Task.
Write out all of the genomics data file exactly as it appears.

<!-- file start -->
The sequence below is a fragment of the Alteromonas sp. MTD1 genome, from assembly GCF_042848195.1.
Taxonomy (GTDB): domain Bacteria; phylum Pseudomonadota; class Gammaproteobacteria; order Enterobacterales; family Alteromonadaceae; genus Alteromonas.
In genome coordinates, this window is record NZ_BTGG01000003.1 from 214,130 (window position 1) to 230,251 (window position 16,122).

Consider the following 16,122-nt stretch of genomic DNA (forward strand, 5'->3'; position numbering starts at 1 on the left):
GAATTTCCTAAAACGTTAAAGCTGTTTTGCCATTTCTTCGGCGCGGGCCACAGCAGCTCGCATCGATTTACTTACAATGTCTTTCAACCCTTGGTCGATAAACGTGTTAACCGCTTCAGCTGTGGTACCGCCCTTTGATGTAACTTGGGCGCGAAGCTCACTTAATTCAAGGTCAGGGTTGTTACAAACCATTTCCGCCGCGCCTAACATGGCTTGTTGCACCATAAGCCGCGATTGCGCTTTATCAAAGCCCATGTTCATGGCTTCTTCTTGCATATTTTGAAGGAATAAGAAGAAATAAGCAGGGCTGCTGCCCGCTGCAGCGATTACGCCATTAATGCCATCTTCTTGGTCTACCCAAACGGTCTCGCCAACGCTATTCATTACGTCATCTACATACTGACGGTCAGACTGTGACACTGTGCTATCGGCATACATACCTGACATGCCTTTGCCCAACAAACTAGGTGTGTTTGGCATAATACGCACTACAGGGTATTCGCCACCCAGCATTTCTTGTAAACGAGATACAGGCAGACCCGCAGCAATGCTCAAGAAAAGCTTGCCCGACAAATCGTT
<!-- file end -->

The sequence below is a fragment of the Alteromonas sp. MTD1 genome, from assembly GCF_042848195.1.
Taxonomy (GTDB): domain Bacteria; phylum Pseudomonadota; class Gammaproteobacteria; order Enterobacterales; family Alteromonadaceae; genus Alteromonas.
In genome coordinates, this window is record NZ_BTGG01000003.1 from 214,130 (window position 1) to 230,251 (window position 16,122).

Consider the following 16,122-nt stretch of genomic DNA (forward strand, 5'->3'; position numbering starts at 1 on the left):
GAATTTCCTAAAACGTTAAAGCTGTTTTGCCATTTCTTCGGCGCGGGCCACAGCAGCTCGCATCGATTTACTTACAATGTCTTTCAACCCTTGGTCGATAAACGTGTTAACCGCTTCAGCTGTGGTACCGCCCTTTGATGTAACTTGGGCGCGAAGCTCACTTAATTCAAGGTCAGGGTTGTTACAAACCATTTCCGCCGCGCCTAACATGGCTTGTTGCACCATAAGCCGCGATTGCGCTTTATCAAAGCCCATGTTCATGGCTTCTTCTTGCATATTTTGAAGGAATAAGAAGAAATAAGCAGGGCTGCTGCCCGCTGCAGCGATTACGCCATTAATGCCATCTTCTTGGTCTACCCAAACGGTCTCGCCAACGCTATTCATTACGTCATCTACATACTGACGGTCAGACTGTGACACTGTGCTATCGGCATACATACCTGACATGCCTTTGCCCAACAAACTAGGTGTGTTTGGCATAATACGCACTACAGGGTATTCGCCACCCAGCATTTCTTGTAAACGAGATACAGGCAGACCCGCAGCAATGCTCAAGAAAAGCTTGCCCGACAAATCGTT